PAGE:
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A fighting unit (22:1-23)
David found a hiding place in the barren regions of Adullam. Here he was joined by his family, who had fled to escape the hate and revenge of Saul (22:1; see Psalms 57:0; Psalms 63:0; Psalms 142:0). Knowing this hard life would be too much for his aged parents, he left them in the care of the king of Moab, and returned to his home territory of Judah. By now a crowd of four hundred, mainly outlaws and discontented people, had joined David, and he soon built these into a strong fighting unit (2-5; 1 Chronicles 11:10,1 Chronicles 11:15).
Among those who joined David were many experienced soldiers who had escaped from the eastern tribes, along with a number from Benjamin and Judah. David was careful at all times to make sure that he was not welcoming spies or others whom Saul might use to destroy him (1 Chronicles 12:8-18). Soon the force numbered six hundred (see 23:13). Throughout the time of Saul’s pursuit, David and his men remained within the tribal area of David’s tribe, Judah. However, they were gradually driven either farther south into the hotter and drier regions, or farther west into the regions controlled by the Philistines.
Meanwhile Saul was accusing his soldiers and officials of being disloyal to him and of supporting David. Saul reminded them that they could expect favours and gifts from him because they were from his tribe, Benjamin. They would get nothing from David, because he would obviously favour people from his own tribe, Judah (6-8).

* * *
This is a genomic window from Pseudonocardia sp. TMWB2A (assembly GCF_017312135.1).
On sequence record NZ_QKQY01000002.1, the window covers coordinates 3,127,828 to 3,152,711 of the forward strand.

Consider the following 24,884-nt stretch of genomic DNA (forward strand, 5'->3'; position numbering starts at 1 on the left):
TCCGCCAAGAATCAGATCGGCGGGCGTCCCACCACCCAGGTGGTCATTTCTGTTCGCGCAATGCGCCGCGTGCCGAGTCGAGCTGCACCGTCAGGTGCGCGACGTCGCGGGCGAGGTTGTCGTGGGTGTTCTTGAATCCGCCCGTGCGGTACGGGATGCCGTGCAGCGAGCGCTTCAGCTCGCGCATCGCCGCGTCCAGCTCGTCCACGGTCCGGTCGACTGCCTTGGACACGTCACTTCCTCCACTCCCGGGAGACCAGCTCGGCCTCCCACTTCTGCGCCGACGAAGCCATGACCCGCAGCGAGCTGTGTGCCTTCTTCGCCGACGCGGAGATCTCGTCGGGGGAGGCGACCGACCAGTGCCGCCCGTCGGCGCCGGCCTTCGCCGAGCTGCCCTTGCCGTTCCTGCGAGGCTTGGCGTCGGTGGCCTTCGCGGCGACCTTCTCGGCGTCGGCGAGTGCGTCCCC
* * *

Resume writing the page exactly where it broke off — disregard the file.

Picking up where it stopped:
When Saul discovered that Ahimelech had helped David, Ahimelech pointed out that he did so because of his loyalty to Saul. He understood that David was carrying out Saul’s business (9-15). Saul by now was furious beyond reason, and commanded that not only Ahimelech but all the priests of Nob be killed. Only Abiathar escaped, and he immediately went and joined David (16-23; see Psalms 52:0).
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Flemming, Donald C. "Commentary on 1 Samuel 22". "Fleming's Bridgeway Bible Commentary". https://www.studylight.org/
the First Week of Advent